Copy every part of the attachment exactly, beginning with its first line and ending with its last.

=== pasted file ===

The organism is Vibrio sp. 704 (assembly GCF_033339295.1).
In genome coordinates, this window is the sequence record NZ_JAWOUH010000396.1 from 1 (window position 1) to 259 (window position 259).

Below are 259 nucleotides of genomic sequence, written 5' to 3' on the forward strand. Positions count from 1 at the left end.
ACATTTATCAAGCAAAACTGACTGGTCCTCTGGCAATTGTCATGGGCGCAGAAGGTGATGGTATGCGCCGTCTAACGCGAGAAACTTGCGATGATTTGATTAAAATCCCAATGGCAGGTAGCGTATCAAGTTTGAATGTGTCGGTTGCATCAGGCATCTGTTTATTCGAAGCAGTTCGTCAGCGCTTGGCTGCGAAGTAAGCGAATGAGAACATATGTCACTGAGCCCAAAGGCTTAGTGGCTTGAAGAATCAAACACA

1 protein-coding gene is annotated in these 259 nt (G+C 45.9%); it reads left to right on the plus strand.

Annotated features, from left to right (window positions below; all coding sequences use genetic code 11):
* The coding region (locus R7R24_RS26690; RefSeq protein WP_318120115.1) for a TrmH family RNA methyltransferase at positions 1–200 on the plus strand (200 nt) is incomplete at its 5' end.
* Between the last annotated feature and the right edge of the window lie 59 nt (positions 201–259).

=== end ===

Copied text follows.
The organism is Vibrio sp. 704 (assembly GCF_033339295.1).
In genome coordinates, this window is the sequence record NZ_JAWOUH010000396.1 from 1 (window position 1) to 259 (window position 259).

Below are 259 nucleotides of genomic sequence, written 5' to 3' on the forward strand. Positions count from 1 at the left end.
ACATTTATCAAGCAAAACTGACTGGTCCTCTGGCAATTGTCATGGGCGCAGAAGGTGATGGTATGCGCCGTCTAACGCGAGAAACTTGCGATGATTTGATTAAAATCCCAATGGCAGGTAGCGTATCAAGTTTGAATGTGTCGGTTGCATCAGGCATCTGTTTATTCGAAGCAGTTCGTCAGCGCTTGGCTGCGAAGTAAGCGAATGAGAACATATGTCACTGAGCCCAAAGGCTTAGTGGCTTGAAGAATCAAACACA

1 protein-coding gene is annotated in these 259 nt (G+C 45.9%); it reads left to right on the plus strand.

Annotated features, from left to right (window positions below; all coding sequences use genetic code 11):
* The coding region (locus R7R24_RS26690; RefSeq protein WP_318120115.1) for a TrmH family RNA methyltransferase at positions 1–200 on the plus strand (200 nt) is incomplete at its 5' end.
* Between the last annotated feature and the right edge of the window lie 59 nt (positions 201–259).